Background:Herpes virus group can persist in the latent form in the body, Pneumocystis jerovecii, on the other hand, is a fungus which is ubiquitous in the respiratory tract of mammals, with 90% of adult human beings possessing antibodies to this organism. Concomitant presence of different microorganisms, may result in one microorganism altering the activity of another.
Objectives:To determine the frequency of 5 latent Herpes viruses and Pneumocystis jirovecii and to ascertain the rate of concomitant presence of these microorganisms in saliva of healthy children.
Patients and Methods:This cross-sectional study was performed on 150 immune-competent children 1 to 15 years old visited in the outpatient clinics at a university-affiliated children’s hospital from 22nd May to 21st August 2011. Samples of saliva obtained from the children were subjected to DNA extraction by polymerase chain reaction.
Results:At least one microorganism was isolated from saliva of 148 children, (98.6%). In 13 cases only 1 microbe was detected, (8.6%), 2 pathogens were isolated from 24 children, (16%), 3 from 20 cases, (13.3%), 4 from 54 individuals (36%), and 5 from 37 subjects (54.4). HSV was the most frequent organism detected in 80.7%, and P. jirovecii the least frequent, (32.7%). Other viruses were HHV6, 66.7%, CMV 66.0%, HHV7 64.7%, and EBV 37.3% in order. No significant difference was found in the frequency of microorganisms in the two sexes or in different age groups, except for CMV which was significantly less frequent in age group of 6-10 years (P value = 0.001).
Conclusions:Shedding of latent Herpes viruses and concomitant presence of multiple inactive micro-organisms is common in saliva of immune-competent children.
Viruses belonging to the Herpes virus group can persist in the latent form in the body; common sites for persistence and latency are the salivary glands, the mononuclear cells in the peripheral blood, and the central nervous system. According to some studies viral persistence and shedding may continue for many years and even throughout life (1).
Concomitant presence of different microorganisms, which has been observed by some researchers, may result in one microorganism altering the activity of another. Virus-virus interaction, (VVI), is a significant alteration in the pattern of illness caused by one virus as a result of simultaneous or previous infection by a different virus; it appears to be a common phenomenon. DaPalma et al. have suggested a framework that provides a systematic approach for studying VVI. They categorized VVI into 3 different types: direct exchanges of genetic products, indirect effects due to changes in the surroundings, and the immunological interactions (2). An example of VVI has been observed in patients chronically infected with Hepatitis C virus, (HCV); while, the clinical course of chronic hepatitis C is thought to be worsened by HBV, it has been suggested that HBV suppresses replication of HCV and vice versa. Similarly, infection with Hepatitis A virus, (HAV) causes a reduction in HCV-RNA, leading to infection alleviation in some patients with chronic HCV infection (3).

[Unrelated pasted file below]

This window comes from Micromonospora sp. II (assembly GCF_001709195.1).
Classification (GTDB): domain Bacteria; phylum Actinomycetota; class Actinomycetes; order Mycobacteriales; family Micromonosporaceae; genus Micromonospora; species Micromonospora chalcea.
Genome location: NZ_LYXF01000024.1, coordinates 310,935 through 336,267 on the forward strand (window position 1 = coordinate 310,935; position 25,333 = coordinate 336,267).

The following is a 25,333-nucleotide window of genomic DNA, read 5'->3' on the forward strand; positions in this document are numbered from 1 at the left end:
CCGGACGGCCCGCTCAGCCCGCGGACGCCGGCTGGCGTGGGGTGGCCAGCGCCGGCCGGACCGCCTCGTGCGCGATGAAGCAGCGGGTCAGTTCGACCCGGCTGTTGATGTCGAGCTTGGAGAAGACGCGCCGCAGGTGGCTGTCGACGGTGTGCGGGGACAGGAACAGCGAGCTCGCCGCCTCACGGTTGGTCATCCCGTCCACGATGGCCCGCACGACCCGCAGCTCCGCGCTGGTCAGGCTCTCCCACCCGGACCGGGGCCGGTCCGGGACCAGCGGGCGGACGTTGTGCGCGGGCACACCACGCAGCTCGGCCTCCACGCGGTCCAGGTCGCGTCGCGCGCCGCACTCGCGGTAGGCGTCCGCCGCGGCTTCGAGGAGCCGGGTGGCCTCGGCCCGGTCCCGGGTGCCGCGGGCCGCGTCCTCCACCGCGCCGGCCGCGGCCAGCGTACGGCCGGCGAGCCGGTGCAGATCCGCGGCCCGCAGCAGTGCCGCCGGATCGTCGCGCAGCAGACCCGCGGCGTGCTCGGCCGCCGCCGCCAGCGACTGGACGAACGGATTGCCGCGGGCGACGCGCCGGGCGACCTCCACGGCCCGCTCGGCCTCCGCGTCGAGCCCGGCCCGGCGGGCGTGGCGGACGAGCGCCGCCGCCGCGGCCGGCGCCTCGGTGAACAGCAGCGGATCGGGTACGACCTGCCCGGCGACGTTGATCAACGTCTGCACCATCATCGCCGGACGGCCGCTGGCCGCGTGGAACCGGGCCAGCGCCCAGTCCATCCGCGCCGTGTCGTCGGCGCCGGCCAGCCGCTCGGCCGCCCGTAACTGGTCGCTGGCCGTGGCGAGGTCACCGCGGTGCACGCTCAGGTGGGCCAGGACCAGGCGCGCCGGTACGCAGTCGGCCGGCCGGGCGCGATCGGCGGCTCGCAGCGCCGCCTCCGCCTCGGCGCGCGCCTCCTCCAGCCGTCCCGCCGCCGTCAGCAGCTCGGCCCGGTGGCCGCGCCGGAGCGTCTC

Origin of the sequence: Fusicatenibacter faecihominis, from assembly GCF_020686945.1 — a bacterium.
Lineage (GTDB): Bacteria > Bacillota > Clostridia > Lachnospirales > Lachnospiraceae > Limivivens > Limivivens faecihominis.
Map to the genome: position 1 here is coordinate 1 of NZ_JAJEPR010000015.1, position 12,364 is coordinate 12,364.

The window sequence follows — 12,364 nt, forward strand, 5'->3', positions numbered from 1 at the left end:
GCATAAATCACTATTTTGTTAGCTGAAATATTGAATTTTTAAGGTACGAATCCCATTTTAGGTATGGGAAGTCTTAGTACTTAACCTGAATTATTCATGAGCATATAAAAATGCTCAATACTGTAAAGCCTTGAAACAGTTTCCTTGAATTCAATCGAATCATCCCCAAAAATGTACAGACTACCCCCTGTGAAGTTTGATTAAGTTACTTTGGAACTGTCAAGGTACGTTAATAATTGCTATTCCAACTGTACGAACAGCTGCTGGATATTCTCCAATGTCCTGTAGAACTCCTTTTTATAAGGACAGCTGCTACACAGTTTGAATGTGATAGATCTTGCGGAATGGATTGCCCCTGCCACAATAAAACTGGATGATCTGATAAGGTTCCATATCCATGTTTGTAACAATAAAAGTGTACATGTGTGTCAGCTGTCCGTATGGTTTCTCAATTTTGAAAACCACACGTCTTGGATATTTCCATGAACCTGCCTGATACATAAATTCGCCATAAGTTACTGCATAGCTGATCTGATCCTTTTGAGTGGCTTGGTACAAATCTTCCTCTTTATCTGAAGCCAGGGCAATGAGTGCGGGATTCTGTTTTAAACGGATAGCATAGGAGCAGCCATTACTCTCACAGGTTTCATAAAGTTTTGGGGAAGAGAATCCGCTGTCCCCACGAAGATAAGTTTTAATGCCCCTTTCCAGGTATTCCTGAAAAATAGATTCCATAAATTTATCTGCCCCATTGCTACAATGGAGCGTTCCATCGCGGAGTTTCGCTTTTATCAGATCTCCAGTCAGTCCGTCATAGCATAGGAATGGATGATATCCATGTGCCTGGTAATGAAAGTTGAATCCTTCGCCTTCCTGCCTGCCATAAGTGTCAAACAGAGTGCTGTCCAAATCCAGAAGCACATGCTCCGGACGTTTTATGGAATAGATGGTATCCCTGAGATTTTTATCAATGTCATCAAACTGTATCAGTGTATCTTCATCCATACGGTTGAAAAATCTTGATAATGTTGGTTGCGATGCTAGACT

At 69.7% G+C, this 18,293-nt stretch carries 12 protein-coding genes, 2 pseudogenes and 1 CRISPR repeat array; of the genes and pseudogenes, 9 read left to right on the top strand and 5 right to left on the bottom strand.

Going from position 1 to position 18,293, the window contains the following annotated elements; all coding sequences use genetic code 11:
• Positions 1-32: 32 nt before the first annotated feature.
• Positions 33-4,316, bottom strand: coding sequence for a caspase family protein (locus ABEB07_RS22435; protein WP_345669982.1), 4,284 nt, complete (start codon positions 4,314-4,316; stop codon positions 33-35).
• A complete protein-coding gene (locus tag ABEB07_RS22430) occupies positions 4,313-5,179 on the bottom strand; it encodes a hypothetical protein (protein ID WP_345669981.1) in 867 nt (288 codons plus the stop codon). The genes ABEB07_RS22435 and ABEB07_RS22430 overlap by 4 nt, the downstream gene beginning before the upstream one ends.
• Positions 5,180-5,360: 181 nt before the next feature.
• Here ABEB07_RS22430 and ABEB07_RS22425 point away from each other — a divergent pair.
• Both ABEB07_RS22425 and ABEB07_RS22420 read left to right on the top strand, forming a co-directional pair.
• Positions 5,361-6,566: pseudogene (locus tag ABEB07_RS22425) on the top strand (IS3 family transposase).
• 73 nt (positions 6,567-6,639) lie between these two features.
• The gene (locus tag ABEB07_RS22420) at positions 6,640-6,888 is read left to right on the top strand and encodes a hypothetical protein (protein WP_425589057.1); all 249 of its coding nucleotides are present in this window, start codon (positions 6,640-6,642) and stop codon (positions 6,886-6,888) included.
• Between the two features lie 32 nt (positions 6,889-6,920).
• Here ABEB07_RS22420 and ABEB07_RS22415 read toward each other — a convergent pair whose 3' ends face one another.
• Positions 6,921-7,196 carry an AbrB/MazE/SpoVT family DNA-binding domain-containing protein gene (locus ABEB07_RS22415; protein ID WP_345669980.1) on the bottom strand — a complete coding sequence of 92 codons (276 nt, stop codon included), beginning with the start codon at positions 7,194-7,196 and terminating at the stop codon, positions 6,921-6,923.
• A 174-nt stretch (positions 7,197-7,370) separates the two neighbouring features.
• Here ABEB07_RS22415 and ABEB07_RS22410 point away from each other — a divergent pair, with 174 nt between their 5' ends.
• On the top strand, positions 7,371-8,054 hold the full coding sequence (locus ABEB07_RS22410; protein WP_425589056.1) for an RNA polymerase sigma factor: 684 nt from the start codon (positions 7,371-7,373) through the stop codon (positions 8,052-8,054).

Pneumocystis jirovecii, on the other hand, is a fungus which is ubiquitous in the respiratory tract of mammals, with 90% of adult human beings possessing antibodies to this organism. However it is a known cause of opportunistic and often life-threatening infection in the immune-compromised host (4).
Sato et al. have isolated Herpes viruses by Multiplex polymerase chain reaction from the adenoids of 35 young children after adenoidectomy. Most common viruses, detected in more than 15% of specimens, included Adenoviruses, HHV-7, Epstein-Barr viruses, Enteroviruses, and Rhinoviruses. Multiple viruses were isolated from 28 adenoids (5).
In another study by Berger et al. EBV, cytomegalovirus, (CMV), HHV-6, and HHV-7 were isolated from the tonsils and/or adenoids of young children by quantitative PCR. They observed that beta- and gamma Herpes viruses exert mutual influences on each other; for example it was seen that lower levels of HHV-6 DNA were detected in adenoids with positive results for CMV DNA than in adenoids with no CMV DNA. On the other hand higher levels of CMV and HHV-7 were found in adenoids that did not harbor EBV DNA (6).
We performed this study to find out the frequency of 5 latent Herpes viruses and Pneumocystis jirovecii in the saliva of asymptomatic immune-competent children, and also to determine the rate of co-infection with different pathogens.
3. Patients and Methods
This was a cross-sectional study performed on 150 immune-competent children, 1 to 15 years old, equally divided among three age groups of 1-5, 6-10, and 11-15 years. They were approached and enrolled from outpatient clinics for routine check-ups, minor childhood ailments or minor surgery, in Mofid children’s hospital, a university-affiliated hospital, during the study period of 3 months, from 22nd May to 21st August 2011.
Children with fever, failure to thrive, chronic illnesses or congenital abnormalities were excluded from the study. After obtaining written consent from the parents, members of the study team took medical histories and examined the child to rule out comorbid conditions, then trained investigators obtained samples from the oral cavity by special foam swabs supplied by Malvern medical developments, (Worcester), which were rubbed on the gums and transferred to microtubes containing 200 mL of Saline phosphate buffer. Specimens were immediately sent to the laboratory and stored at -70°C till all 150 specimens had been collected. Samples were then thawed and subjected to the process of DNA extraction. I-genomic CTB DNA extraction mini Kit (Cat. No 17341) manufactured by Intron® was used for DNA extraction. PCR was used for isolating the 6 microorganisms including 5 latent Herpes viruses and Pneumocystis jirovecii. Samples were then submitted for electrophoresis performed on Agarose gel supplied by Bioneer® (South Korea). Electrophoretic patterns were viewed by Uvitec and the photographs saved.